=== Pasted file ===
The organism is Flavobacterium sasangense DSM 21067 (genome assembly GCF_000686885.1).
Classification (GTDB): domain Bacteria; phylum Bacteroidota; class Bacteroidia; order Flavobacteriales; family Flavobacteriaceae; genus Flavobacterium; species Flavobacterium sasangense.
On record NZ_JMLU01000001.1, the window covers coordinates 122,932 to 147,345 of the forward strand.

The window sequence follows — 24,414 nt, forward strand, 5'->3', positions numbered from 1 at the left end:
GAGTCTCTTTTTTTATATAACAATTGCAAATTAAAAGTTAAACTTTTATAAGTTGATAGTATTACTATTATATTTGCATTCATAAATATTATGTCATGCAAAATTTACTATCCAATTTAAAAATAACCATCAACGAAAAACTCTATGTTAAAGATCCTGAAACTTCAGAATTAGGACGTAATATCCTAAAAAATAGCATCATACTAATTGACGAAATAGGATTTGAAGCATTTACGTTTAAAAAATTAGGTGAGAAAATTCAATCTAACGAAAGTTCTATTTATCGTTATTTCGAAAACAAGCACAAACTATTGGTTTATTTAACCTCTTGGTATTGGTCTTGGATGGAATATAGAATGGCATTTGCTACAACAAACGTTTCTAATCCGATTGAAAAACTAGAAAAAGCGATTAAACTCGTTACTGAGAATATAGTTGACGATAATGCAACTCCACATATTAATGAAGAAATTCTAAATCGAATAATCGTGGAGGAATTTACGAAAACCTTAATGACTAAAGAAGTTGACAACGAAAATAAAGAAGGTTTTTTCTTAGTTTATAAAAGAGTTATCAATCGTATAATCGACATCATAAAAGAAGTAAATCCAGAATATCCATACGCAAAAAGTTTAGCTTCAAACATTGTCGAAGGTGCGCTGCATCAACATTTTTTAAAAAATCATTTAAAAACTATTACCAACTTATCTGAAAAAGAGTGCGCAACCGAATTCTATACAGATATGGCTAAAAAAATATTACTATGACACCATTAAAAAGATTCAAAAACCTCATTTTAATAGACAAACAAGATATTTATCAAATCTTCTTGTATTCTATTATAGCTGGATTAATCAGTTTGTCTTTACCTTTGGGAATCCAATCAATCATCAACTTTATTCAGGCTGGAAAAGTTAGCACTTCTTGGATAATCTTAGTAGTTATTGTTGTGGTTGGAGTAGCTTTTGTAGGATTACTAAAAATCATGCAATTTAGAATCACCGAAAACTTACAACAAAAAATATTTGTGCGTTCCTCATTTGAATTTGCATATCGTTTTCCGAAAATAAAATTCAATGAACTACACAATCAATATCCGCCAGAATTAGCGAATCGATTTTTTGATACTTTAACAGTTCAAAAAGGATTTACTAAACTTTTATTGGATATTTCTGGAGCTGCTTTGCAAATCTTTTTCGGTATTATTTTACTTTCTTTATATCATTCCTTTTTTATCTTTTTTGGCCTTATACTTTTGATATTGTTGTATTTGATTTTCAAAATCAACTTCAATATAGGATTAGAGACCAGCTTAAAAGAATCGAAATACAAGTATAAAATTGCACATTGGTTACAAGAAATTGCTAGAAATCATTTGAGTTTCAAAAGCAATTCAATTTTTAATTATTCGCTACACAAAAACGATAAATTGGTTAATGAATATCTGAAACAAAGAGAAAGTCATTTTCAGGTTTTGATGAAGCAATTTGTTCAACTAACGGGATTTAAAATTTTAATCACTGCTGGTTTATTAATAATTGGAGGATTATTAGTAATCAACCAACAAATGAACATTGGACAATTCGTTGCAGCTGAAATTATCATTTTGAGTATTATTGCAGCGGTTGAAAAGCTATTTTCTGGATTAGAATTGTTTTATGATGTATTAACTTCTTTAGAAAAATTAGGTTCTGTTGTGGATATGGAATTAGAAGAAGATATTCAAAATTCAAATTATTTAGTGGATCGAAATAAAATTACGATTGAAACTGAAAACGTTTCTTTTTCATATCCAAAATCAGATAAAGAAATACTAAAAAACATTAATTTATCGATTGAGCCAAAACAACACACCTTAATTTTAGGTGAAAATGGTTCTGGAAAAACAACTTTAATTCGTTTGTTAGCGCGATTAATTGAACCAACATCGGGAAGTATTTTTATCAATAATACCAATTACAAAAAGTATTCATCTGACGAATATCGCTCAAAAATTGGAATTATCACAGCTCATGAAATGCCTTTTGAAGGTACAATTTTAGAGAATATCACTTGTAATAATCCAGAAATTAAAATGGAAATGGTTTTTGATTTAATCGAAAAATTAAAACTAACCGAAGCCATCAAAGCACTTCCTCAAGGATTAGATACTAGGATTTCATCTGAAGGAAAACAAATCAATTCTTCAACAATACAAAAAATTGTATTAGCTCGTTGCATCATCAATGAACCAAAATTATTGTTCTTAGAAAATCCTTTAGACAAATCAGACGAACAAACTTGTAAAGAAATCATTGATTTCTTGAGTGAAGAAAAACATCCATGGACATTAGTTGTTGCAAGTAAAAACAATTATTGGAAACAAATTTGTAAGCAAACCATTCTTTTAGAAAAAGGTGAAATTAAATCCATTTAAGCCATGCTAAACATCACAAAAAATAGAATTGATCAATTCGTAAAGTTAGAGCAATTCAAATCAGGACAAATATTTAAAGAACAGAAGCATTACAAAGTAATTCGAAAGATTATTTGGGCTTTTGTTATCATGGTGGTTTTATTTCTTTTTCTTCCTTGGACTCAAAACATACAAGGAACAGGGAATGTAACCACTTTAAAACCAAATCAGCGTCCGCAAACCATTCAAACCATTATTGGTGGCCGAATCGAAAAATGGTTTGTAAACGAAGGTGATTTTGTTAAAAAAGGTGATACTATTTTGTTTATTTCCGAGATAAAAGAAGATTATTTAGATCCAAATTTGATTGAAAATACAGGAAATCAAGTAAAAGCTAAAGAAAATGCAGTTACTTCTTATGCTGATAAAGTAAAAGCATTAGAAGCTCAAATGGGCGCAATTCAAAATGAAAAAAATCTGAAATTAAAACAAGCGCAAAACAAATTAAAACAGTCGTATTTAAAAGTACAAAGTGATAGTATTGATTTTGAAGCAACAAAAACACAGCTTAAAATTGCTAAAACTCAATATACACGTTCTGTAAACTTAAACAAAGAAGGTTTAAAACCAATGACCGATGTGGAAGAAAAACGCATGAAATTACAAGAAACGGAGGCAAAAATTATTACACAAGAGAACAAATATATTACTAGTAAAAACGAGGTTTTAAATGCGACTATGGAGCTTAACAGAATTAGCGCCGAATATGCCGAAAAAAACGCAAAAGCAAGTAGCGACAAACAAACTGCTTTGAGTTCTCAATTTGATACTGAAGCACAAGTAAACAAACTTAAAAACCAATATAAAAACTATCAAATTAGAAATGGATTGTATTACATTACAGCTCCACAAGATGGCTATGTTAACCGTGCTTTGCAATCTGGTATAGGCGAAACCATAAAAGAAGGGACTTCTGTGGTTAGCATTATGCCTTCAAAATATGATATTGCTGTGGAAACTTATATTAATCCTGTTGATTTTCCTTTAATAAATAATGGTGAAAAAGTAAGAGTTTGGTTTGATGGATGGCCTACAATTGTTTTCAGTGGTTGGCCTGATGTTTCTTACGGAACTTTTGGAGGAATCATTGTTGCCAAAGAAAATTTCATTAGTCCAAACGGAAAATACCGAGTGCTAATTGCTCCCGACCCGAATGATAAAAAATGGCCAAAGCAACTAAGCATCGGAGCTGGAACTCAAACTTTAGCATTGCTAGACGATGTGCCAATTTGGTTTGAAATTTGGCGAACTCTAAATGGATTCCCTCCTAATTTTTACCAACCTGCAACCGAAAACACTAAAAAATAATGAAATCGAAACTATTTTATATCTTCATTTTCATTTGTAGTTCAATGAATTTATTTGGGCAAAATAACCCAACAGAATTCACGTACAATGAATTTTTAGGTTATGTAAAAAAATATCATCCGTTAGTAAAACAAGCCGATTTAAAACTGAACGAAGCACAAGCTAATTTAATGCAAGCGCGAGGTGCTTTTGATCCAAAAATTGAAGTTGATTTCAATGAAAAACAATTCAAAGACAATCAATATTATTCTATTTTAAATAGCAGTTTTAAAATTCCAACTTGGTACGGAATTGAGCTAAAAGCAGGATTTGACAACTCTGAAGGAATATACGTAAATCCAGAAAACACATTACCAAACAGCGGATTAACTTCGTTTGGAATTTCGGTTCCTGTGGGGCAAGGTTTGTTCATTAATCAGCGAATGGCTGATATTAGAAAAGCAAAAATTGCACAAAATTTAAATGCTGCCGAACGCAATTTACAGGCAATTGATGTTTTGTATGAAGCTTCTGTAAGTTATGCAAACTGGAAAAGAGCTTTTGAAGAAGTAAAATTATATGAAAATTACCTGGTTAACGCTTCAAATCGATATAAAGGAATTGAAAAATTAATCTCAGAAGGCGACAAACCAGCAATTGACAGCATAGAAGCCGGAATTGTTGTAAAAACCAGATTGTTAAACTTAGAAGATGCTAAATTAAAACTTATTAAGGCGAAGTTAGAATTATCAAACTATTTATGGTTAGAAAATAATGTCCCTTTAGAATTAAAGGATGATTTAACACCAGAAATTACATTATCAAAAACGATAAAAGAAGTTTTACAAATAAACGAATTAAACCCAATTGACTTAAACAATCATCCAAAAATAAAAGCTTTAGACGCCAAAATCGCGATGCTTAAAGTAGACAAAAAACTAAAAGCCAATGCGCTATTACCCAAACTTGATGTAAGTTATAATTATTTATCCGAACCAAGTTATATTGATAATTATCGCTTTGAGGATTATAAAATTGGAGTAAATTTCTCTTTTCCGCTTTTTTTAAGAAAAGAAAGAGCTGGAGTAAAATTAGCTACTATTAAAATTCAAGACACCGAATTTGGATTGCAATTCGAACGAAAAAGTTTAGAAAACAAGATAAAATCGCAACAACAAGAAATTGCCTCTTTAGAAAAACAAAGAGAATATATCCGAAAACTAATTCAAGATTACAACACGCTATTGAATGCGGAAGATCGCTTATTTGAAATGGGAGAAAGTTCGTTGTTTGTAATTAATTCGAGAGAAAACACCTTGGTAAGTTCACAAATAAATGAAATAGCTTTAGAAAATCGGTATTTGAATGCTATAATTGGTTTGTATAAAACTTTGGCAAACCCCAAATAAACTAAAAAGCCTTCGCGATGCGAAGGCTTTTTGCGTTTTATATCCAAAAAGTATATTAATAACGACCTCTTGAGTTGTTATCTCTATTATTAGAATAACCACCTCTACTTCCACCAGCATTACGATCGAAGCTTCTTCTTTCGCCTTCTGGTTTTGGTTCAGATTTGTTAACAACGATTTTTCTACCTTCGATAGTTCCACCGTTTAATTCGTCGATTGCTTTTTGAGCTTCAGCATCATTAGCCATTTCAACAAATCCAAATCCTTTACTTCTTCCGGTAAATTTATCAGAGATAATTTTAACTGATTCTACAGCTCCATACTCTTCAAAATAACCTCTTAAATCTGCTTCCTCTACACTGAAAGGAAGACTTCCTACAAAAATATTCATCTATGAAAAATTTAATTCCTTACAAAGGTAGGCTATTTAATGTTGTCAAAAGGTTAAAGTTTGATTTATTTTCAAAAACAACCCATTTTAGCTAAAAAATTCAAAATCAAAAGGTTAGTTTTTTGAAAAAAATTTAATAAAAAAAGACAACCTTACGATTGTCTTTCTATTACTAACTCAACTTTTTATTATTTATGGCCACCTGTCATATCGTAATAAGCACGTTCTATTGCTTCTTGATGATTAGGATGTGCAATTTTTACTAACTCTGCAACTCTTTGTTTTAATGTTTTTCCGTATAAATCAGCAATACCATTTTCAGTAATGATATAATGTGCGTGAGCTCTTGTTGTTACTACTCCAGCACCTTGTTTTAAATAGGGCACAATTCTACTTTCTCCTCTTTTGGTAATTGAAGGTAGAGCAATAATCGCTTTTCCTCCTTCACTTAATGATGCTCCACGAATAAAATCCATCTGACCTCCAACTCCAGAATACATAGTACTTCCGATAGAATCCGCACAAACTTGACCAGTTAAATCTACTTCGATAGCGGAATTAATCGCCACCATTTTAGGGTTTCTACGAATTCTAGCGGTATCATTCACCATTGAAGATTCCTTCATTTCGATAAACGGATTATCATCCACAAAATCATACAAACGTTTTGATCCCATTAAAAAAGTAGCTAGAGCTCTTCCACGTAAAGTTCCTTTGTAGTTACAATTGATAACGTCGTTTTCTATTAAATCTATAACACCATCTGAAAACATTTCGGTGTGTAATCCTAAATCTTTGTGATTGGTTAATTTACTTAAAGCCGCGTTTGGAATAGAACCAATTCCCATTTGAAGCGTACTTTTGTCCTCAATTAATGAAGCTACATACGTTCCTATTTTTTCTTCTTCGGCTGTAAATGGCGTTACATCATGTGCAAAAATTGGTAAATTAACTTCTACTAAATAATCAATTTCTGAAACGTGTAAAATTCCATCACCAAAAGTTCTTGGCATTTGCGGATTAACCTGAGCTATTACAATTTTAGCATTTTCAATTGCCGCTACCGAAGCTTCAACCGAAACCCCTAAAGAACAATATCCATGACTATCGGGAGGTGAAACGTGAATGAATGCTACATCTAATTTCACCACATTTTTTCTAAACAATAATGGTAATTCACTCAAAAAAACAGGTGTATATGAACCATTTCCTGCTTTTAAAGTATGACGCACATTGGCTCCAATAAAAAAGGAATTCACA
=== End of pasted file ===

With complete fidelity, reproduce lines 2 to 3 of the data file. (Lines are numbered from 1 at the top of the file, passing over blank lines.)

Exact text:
Classification (GTDB): domain Bacteria; phylum Bacteroidota; class Bacteroidia; order Flavobacteriales; family Flavobacteriaceae; genus Flavobacterium; species Flavobacterium sasangense.
On record NZ_JMLU01000001.1, the window covers coordinates 122,932 to 147,345 of the forward strand.